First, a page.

In fact, Hamza Mudassir believes that Starlink served the economic interests of the entire Elon Musk empire. The multi-billionaire “never runs a classic advertising campaign for his products like Tesla cars, and the awareness of his brands depends heavily on his public image,” recalls the business strategy specialist.

This is one of the reasons that lead the businessman to multiply the provocations on Twitter. But he sometimes goes too far, and his untimely appearances on Twitter may have gotten him in trouble with authorities like the SEC (Security Exchange Commission), who have accused him of using Twitter to influence companies’ stock prices.

god complex?

A question of money and image. The “good works” done thanks to Starlink offer Elon Musk a more solid image boost. But all is not rosy in the realm of satellite internet.

First, the apparent generosity of Elon Musk — offering Starlink for free to both Ukrainian soldiers and American Indians — conceals a ruthless space race that prompted NASA to denounce Starlink’s strategy. The American agency points out that SpaceX is flooding space with its satellites. Elon Musk wants to send more than 30,000 into orbit. It would be a kind of privatization of space in favor of a single man, some astrophysicists complain.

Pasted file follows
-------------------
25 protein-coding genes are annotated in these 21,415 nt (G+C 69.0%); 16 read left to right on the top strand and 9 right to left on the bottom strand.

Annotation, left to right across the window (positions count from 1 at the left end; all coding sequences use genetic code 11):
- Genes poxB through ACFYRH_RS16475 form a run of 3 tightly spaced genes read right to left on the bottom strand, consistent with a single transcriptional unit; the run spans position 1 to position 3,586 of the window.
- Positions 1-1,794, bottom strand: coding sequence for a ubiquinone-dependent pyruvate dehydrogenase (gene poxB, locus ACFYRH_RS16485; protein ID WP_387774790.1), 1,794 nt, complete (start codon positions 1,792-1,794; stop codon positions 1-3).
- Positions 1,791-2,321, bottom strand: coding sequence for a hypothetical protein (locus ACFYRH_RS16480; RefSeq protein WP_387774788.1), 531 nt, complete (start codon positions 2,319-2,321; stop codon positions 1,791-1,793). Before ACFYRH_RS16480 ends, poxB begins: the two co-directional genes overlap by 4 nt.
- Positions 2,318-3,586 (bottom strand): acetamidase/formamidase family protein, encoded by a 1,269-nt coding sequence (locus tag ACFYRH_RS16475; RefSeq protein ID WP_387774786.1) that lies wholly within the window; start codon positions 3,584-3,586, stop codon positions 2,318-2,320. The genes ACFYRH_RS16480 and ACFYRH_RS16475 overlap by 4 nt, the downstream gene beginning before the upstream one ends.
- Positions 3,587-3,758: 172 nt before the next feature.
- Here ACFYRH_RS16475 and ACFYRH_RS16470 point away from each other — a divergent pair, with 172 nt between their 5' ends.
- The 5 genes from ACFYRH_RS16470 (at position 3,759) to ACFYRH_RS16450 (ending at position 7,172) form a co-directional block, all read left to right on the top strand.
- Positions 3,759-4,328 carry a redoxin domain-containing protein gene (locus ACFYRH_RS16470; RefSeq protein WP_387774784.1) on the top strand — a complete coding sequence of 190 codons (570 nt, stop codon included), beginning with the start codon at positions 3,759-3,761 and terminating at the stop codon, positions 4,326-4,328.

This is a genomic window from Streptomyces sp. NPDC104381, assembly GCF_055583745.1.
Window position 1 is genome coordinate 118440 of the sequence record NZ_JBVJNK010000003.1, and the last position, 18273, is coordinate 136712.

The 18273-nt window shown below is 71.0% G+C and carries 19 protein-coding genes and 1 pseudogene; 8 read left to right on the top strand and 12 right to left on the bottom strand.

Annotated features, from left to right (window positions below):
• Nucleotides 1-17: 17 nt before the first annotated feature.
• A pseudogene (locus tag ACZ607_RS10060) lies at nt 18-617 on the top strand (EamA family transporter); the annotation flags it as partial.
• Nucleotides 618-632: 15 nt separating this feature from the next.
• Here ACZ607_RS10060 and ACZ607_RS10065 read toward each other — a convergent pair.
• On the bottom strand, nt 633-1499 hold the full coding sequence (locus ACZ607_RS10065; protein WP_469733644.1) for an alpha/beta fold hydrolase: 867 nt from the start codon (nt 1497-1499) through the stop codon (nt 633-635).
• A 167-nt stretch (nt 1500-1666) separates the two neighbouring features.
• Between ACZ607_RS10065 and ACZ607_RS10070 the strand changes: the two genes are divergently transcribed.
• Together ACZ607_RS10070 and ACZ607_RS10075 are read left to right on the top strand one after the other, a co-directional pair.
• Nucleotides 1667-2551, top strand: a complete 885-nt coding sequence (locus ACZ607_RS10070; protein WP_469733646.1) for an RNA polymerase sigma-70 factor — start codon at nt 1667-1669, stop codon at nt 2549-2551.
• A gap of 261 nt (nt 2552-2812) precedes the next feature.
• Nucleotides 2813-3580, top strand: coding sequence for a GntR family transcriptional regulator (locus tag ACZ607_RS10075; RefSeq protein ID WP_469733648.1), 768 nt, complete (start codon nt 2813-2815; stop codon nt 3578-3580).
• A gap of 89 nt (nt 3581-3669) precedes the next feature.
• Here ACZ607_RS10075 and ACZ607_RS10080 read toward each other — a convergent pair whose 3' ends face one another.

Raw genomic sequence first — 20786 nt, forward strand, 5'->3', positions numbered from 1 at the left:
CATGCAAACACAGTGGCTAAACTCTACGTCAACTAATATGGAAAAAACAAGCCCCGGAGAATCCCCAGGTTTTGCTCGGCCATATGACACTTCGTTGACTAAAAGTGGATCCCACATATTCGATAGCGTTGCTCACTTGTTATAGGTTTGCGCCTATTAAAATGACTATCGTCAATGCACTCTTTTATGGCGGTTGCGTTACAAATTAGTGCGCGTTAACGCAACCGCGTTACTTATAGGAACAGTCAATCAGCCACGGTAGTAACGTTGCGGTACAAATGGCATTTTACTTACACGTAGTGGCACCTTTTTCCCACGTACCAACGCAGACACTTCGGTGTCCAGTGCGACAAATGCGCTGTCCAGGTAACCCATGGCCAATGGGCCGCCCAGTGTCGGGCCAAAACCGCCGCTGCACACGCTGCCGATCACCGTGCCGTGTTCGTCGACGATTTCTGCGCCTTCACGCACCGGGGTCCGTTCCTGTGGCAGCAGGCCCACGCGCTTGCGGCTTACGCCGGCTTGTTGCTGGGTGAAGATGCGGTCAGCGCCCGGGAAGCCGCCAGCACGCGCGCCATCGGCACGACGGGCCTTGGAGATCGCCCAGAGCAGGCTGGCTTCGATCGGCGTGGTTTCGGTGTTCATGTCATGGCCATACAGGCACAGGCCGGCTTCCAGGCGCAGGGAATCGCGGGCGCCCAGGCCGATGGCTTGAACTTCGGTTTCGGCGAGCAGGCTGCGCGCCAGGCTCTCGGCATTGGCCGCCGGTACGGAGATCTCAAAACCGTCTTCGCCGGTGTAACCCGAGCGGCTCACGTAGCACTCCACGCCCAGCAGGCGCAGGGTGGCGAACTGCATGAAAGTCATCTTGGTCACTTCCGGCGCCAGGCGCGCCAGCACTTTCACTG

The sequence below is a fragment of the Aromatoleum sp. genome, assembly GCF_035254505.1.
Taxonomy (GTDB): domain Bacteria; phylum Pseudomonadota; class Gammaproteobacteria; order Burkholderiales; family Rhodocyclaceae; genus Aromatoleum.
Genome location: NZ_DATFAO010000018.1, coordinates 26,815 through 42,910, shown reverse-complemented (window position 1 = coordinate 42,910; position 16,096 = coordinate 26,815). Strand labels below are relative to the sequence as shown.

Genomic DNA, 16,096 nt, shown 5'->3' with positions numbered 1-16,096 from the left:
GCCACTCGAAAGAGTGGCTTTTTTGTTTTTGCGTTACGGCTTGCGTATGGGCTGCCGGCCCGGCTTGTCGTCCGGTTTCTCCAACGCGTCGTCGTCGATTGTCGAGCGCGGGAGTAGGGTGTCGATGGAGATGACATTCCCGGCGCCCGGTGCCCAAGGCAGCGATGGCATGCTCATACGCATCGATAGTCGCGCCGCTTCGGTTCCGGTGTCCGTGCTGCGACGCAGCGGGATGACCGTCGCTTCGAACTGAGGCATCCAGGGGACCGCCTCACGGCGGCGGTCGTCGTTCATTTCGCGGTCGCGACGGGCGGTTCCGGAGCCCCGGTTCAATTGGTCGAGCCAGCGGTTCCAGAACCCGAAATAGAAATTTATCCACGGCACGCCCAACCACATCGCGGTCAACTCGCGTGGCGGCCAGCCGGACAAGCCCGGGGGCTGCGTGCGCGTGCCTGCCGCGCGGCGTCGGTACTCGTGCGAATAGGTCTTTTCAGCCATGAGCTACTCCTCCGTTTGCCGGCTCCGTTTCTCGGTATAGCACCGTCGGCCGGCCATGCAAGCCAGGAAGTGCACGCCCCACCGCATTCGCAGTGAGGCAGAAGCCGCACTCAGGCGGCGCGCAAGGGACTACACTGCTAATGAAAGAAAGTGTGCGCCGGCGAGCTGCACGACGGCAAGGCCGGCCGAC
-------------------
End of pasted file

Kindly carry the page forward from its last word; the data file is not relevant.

Elon Musk’s appetite for publicity stunts has also taken on new dimensions with the aid to Ukraine. It’s no longer just about helping communities that are isolated or hit by natural disasters. “Should a businessman get involved in geopolitical affairs? It’s a bit complicated from God,” said Hamza Mudassir.

Elon Musk doesn’t appear to be concerned about the geopolitical ramifications of his service offerings. However, on Monday, September 19, Russia accused the United States of “semi-direct intervention in the conflict through the use of civilian space technologies [comprendre Starlink] for military purposes”.

“I’m not sure Iran will scrutinize an American company that wants to make it easier for Iranians to access the Internet,” Hamza Mudassir added. Even in China, in a paper published in May 2022, scientists linked to the Chinese military proposed developing “Starlink satellite destruction” capabilities, which could be used by the American Air Force in the event of a conflict.

Is Elon Musk aware that he’s stoking the various diplomatic fires? Not sure. Shortly after implying that he was ready to offer Starlink to the Iranians, he responded with a simple “OK” to a user who suggested doing the same for Cuba.